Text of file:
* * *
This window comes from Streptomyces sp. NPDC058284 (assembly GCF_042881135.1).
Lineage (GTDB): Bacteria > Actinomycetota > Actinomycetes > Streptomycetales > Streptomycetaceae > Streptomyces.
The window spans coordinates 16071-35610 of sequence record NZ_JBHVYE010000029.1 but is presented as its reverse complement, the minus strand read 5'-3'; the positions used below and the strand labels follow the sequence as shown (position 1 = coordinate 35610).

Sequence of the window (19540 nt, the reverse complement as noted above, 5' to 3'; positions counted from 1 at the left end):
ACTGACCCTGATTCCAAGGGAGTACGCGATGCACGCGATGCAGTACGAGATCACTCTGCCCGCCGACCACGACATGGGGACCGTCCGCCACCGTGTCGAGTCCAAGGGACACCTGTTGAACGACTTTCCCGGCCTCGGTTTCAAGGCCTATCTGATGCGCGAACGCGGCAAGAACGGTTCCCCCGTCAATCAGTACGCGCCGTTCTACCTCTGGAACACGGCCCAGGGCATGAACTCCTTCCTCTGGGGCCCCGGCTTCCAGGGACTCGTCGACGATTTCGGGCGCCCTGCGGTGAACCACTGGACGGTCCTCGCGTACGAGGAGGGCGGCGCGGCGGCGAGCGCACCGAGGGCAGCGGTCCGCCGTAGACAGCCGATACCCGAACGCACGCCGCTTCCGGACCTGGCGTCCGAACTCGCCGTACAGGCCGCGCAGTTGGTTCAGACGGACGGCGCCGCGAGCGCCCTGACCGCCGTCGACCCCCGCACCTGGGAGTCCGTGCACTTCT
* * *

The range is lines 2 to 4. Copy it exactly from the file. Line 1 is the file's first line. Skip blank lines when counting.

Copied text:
Lineage (GTDB): Bacteria > Actinomycetota > Actinomycetes > Streptomycetales > Streptomycetaceae > Streptomyces.
The window spans coordinates 16071-35610 of sequence record NZ_JBHVYE010000029.1 but is presented as its reverse complement, the minus strand read 5'-3'; the positions used below and the strand labels follow the sequence as shown (position 1 = coordinate 35610).

Sequence of the window (19540 nt, the reverse complement as noted above, 5' to 3'; positions counted from 1 at the left end):